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- Thread starter The Exestentialist
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In summary, to find the atmospheric pressure, you need the mass of the atmosphere and the surface area of the planet. If you only have the percentages of each gas, it will not help you find the pressure. The equation for finding the pressure is to divide the weight of the atmosphere by the surface area of the planet. It is important to check the units and make sure to multiply by the acceleration due to gravity.

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You need the mass of the atmosphere.

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By composition, I meant quantity of each gas.DrStupid said:You need the mass of the atmosphere.

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If you know the total mass of each gas separately then you know the total mass of all the gasses put together.The Exestentialist said:By composition, I meant quantity of each gas.

If you know only the percentages (by weight) then what you know will not help you find the pressure you seek.

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In what units? I tried this with Earth's atmosphere and I didn't get the right answer.Chestermiller said:

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What units did you use for the weight of the Earth's atmosphere and the surface area of the planet and what answer did you get?The Exestentialist said:In what units? I tried this with Earth's atmosphere and I didn't get the right answer.

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I used 5.1x10jbriggs444 said:What units did you use for the weight of the Earth's atmosphere and the surface area of the planet and what answer did you get?

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Check your arithmetic and check your figure for theThe Exestentialist said:I used 5.1x10^{18}kg for the atmosphere's weight and 4*π*12,742,000^{2}m^{2}for the surface area of the Earth. I got 2,499,684 kg/m^{2}

Edit: 7 significant figures of computed output on an input that is only stated to 2 digits reflects more precision than is justified.

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Radius. Sigh. I hate when I make stupid mistakes like that. Thank you all for your help.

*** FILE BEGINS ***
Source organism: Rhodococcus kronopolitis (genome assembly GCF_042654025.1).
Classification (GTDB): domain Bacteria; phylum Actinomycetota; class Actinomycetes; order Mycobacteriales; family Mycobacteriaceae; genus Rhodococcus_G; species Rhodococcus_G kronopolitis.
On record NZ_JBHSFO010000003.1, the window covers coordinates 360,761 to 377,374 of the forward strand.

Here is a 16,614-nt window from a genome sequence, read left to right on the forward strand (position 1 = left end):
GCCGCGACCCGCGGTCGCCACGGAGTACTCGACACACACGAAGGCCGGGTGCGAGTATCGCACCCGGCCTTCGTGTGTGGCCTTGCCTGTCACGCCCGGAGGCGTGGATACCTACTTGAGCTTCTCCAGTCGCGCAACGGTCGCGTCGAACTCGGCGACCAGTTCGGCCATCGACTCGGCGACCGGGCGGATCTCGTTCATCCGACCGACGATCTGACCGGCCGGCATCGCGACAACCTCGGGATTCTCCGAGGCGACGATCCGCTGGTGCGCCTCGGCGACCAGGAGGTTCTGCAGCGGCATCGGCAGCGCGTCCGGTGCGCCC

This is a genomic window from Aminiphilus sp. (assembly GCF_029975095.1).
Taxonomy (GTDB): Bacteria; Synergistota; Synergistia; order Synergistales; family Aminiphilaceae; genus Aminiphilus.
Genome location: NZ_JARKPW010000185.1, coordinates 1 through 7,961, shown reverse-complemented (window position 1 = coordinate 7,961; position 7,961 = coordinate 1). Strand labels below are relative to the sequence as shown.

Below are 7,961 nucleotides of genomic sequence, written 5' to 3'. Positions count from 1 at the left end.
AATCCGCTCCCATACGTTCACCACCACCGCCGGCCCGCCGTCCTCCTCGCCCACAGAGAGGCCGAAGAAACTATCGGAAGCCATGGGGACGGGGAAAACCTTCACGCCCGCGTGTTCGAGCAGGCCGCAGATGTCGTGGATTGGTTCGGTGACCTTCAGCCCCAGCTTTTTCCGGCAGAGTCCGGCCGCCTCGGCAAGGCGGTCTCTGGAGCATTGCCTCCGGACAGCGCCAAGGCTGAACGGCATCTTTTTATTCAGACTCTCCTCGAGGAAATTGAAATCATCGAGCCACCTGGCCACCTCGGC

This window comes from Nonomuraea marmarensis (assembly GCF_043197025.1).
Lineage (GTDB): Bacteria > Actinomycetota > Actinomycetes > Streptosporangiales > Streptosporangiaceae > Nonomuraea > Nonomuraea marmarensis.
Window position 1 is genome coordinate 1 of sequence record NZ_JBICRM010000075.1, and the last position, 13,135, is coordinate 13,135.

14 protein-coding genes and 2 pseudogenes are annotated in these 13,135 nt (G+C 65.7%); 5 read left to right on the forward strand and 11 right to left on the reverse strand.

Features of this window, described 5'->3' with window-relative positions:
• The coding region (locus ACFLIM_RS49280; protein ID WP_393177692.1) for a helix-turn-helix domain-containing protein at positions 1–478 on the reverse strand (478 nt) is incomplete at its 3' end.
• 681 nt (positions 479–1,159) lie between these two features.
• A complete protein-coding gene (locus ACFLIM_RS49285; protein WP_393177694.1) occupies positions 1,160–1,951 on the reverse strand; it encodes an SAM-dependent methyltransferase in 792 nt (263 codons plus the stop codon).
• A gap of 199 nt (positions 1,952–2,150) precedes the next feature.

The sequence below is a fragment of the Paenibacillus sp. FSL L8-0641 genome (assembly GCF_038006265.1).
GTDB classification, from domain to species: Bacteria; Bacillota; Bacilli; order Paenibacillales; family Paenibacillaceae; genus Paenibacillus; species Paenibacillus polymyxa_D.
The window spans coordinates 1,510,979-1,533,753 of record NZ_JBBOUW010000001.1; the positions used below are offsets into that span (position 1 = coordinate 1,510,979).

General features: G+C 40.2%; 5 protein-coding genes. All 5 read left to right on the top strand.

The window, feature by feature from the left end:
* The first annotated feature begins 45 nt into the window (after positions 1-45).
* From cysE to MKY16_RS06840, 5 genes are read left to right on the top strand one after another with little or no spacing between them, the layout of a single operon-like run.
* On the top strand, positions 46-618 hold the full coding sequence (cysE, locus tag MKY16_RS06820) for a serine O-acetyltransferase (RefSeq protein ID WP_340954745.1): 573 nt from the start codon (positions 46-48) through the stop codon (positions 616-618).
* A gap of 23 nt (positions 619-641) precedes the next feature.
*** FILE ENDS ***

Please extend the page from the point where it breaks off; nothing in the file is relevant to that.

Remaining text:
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PaThe Exestentialist said:In what units? I tried this with Earth's atmosphere and I didn't get the right answer.

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Don't forget to multiply by g.jbriggs444 said:Check your arithmetic and check your figure for theradiusof the Earth in meters. I get around 11,000 kg/m^{2}on the back of an envelope.

Edit: 7 significant figures of computed output on an input that is only stated to 2 digits reflects more precision than is justified.

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I was assuming kilograms-force, but yes, I agree.Chestermiller said:Don't forget to multiply by g.

Atmospheric pressure is the force per unit area exerted by the weight of Earth's atmosphere above a given point.

Atmospheric pressure is commonly measured using a barometer, which measures the height of a column of mercury or other liquid in a tube.

The SI unit for atmospheric pressure is pascal (Pa), but it is often measured in other units such as millibar (mb) or inches of mercury (inHg).

As altitude increases, atmospheric pressure decreases. This is because there is less air above a given point at higher altitudes, resulting in lower pressure.

Atmospheric pressure can be calculated using the ideal gas law, which relates pressure, volume, temperature, and the number of gas molecules. It can also be calculated using weather data such as temperature and altitude.

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